What Affects The Price Of Gold

Gold has been known to be the most desirable metal on earth. Although it is the most precious metal, there are some issues that gold is facing like its demand and supply imbalance. Gold has been used as an investment and a useful product in electronics, but there are also some factors that affect the price of gold.

One of the biggest factors that affect gold’s price is its amount of supply in the central banks around the world. In 2003 the stock of gold was about 33,000 metric tons, accounting for nearly 25% of all the gold mined in the world. In the same year, 3,200metric tons of gold were supplied to a marketplace of mining and scrap. That means that the stock of gold in the central bank can overrun the market if it is sold, there is enough stock of gold to satisfy its world demand for almost a decade without worrying another ounce of gold being mined.

although gold is very useful, without a gold standard it has only a limited use in the central bank for it does not earn any investment interest. Some central banks in the world had already eliminated their gold supply to minimize its demand.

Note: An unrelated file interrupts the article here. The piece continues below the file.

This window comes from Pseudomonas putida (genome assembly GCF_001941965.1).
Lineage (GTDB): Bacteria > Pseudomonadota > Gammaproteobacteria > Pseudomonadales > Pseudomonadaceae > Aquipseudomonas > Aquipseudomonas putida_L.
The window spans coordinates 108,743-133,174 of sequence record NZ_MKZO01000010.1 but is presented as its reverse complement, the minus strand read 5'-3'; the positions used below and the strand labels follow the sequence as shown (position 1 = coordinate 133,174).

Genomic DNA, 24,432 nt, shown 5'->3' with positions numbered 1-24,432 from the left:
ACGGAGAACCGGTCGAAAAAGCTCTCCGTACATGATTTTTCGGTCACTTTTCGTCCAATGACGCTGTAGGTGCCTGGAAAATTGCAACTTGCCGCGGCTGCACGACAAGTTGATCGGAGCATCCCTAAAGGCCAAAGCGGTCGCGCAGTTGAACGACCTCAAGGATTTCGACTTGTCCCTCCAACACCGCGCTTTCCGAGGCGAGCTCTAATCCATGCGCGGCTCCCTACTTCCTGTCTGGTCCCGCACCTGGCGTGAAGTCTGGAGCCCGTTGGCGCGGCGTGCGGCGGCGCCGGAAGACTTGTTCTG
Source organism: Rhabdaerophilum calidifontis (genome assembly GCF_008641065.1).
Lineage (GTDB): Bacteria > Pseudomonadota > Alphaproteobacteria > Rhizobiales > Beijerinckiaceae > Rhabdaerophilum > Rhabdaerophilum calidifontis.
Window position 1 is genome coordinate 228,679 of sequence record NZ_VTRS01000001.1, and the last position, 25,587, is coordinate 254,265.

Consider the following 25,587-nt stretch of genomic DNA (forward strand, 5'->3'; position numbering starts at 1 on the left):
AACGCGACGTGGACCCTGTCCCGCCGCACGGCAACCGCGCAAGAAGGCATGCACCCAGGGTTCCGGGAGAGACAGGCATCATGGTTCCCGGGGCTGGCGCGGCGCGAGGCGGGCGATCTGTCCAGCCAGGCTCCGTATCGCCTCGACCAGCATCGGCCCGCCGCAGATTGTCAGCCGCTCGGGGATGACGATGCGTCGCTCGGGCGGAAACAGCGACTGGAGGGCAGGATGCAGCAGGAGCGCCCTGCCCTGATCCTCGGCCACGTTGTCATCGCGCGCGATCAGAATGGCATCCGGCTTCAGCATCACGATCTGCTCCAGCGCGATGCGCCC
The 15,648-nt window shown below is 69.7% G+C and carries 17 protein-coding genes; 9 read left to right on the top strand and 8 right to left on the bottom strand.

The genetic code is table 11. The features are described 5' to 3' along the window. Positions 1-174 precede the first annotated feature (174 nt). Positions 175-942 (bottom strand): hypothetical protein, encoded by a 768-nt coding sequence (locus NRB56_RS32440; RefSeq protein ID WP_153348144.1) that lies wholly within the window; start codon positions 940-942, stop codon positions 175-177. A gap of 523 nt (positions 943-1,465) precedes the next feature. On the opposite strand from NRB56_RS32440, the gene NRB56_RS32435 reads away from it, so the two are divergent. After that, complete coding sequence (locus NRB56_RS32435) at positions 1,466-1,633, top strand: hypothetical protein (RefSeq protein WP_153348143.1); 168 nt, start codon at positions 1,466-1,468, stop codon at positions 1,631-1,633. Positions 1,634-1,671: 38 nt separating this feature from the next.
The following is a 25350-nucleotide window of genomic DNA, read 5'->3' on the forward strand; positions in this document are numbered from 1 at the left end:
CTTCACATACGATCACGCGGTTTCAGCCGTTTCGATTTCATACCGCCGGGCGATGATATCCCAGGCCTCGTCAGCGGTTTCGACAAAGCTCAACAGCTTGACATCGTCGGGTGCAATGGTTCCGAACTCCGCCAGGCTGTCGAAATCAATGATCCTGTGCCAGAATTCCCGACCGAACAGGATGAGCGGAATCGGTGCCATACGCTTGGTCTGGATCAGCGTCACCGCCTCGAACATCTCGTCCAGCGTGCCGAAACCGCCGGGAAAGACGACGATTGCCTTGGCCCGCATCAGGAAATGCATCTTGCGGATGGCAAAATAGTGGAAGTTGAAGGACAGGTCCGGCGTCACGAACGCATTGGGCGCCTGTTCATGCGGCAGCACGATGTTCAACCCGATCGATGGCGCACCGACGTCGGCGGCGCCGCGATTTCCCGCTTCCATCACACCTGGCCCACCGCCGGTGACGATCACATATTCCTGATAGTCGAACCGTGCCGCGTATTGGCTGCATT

Except for its supply and demand imbalance many factors also affect the price of gold.  Many investors worry due to the fact that gold was mired in a multi-year downturn that had to lose about $850 an ounce from its all-time high price. Throughout, gold miners were more likely to be writing off assets and cutting capital amounts than developing and expanding their mines.  Here are some factors that also affect the gold price.

Monetary arrangements

Monetary policy has the biggest effect on gold’s price.  That is controlled by the federal reserve. Opportunity-cost is one of the factors of interest rates that affect the gold’s price.  “Opportunity cost” is an idea of giving up a guaranteed gain in one investment and to gain potentially on the other investment. Federal Reserve can also move the gold market, the federal open market committee (FOMC) discusses the state of the U.S economy and monetary policy every six weeks. If the viewpoint of the FOMC implies the rate of gold can rise in the future. However, if the FOMC implies that the rate must be held steady, gold price tends to rise.

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